As if that were not ignominious enough, the final insult came when partnerships were introduced into what was previously NRL's 'reserve grade' (AKA, the last bastion of 'proper' Sydney Suburban Football).

While 'traditional' clubs like Newtown and 'new' clubs stepping up from the Bundy Cup like 'Mounties' Windsor and Wentworthville found a level of workable equilibrium with their 'big brother' clubs (the former after an abortive fling with the Sharks at distant Cronulla), Norths faced a dilemma. Earmarked for partrnership with former rivals Souths, they were - unlike fellow NSW Cup sides - compelled to wear the badge of their partner club on the sleeve of their jersey.  And it is this subjugation of a club's identity that makes my teeth itch a bit too much.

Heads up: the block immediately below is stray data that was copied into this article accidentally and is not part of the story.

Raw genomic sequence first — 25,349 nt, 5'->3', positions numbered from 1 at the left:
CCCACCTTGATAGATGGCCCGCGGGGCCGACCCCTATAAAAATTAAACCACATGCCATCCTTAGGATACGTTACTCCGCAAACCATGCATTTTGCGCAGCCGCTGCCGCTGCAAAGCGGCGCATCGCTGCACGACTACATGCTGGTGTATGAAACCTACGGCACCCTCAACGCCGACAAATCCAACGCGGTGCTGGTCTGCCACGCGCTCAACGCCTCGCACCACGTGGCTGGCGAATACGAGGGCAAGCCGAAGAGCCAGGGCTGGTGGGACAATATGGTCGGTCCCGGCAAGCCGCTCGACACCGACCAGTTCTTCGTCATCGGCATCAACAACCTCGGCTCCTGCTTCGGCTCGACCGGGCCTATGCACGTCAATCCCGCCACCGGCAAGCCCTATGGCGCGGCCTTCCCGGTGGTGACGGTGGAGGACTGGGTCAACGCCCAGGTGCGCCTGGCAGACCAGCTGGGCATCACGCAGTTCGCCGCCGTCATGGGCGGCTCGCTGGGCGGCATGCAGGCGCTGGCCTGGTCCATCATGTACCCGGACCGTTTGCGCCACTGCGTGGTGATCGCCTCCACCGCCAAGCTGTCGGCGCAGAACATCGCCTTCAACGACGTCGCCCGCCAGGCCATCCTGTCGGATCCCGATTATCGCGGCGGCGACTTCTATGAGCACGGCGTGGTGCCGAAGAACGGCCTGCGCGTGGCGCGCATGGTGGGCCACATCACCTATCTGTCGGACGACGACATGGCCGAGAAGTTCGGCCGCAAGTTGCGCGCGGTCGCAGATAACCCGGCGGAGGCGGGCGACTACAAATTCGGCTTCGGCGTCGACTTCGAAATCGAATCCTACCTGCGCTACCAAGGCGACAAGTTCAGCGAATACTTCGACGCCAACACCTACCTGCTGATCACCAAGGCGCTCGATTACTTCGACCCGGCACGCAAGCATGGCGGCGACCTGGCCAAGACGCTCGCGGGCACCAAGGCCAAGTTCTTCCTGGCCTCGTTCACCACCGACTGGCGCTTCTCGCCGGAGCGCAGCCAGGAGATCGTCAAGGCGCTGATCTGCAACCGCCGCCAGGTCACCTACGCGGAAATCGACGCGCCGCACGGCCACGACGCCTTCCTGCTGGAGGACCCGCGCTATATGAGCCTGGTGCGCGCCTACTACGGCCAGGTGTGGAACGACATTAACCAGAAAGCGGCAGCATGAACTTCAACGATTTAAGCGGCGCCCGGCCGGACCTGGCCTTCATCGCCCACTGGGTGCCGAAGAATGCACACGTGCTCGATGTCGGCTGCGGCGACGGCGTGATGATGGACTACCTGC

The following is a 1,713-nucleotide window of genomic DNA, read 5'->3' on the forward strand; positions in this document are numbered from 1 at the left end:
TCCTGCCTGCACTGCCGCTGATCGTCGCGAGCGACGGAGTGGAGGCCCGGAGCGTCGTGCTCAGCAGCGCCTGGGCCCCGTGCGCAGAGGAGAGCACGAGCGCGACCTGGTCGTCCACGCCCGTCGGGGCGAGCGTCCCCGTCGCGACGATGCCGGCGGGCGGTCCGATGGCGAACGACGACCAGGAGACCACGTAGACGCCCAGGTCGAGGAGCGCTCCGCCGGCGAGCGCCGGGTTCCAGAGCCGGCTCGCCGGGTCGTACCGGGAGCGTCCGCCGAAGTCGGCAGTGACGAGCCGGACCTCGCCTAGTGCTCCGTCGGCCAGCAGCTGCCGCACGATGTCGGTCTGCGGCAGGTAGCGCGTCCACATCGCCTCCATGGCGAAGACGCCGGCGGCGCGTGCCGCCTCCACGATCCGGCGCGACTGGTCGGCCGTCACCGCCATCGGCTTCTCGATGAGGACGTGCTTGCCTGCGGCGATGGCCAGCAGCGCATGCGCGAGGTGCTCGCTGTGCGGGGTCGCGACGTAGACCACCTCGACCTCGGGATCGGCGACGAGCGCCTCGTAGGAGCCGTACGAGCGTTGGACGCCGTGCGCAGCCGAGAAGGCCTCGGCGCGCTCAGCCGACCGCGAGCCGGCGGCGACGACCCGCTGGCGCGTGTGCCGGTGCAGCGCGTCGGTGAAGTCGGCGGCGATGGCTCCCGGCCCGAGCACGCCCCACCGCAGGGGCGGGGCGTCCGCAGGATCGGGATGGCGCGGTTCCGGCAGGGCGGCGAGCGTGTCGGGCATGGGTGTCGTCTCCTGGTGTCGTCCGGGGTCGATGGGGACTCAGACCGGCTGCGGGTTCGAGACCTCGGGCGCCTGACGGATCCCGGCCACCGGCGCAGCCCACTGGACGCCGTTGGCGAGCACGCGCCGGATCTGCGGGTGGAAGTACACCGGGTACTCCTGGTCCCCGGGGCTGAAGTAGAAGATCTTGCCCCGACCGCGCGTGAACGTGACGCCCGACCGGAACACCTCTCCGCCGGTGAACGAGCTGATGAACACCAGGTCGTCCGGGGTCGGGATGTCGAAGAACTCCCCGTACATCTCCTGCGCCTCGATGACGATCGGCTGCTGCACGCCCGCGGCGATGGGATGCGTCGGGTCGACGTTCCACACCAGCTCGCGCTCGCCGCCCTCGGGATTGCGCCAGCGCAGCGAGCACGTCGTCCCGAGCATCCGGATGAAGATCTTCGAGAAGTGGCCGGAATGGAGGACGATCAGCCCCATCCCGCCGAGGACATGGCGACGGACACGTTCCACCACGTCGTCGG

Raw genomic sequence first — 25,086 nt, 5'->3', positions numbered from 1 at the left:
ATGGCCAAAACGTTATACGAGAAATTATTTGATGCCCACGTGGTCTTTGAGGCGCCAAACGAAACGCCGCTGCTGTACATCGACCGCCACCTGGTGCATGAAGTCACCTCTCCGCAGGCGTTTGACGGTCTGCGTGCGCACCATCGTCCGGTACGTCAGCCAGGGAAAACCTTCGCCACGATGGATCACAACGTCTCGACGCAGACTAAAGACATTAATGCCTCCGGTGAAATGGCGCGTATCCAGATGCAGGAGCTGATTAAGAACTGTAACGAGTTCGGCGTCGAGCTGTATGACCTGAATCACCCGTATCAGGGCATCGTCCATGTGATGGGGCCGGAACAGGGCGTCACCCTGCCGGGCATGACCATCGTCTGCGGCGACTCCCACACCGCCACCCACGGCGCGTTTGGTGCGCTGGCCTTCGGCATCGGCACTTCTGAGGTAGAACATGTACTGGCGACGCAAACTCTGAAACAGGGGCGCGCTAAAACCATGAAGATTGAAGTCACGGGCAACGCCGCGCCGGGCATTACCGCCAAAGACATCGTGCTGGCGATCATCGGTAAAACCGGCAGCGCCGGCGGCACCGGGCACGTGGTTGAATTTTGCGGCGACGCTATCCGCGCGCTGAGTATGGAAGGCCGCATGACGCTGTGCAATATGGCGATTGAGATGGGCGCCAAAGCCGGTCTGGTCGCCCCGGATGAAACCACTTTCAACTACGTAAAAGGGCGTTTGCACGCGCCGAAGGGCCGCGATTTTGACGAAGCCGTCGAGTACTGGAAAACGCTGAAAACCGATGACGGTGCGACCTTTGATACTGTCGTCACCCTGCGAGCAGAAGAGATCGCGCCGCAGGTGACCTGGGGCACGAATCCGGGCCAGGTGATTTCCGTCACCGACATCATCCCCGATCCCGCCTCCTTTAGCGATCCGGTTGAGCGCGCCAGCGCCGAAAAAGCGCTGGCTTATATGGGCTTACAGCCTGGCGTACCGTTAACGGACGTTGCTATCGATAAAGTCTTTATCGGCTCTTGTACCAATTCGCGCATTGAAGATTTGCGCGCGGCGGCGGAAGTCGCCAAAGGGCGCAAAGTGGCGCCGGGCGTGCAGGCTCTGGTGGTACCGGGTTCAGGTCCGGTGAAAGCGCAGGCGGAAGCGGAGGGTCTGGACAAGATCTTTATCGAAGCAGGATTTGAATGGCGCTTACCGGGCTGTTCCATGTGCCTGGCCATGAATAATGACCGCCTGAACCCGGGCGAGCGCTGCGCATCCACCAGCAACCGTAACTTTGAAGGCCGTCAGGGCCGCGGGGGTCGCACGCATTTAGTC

I'm uncomfortable enough that the words 'Saint' and 'Helens' appear even in text on a Rochdale Hornets jersey (beneath the crest on the replica - go take a look), but what Gateshead have done is - even for an advocate of partnerships - beyond the pale.

Three crowns on a shirt, Roger Millward gleaming...
Designs released earlier this month show the Hull KR Crest on the sleeve of their 2013 jersey. This willingness to dilute their identity is a step too far for me - and it's provided ample fuel for 'partnership deniers' arguments that all the Super League clubs are doing is 'dressing up' their reserve teams in Championship clothing. The more cynical amongst us might suggest that, as 'Gateshead' have been playing with a Hull FC badge on the front of their jersey for the last 14 years, it's probably no wonder that the Thunder brand was so quick to demean its own identity.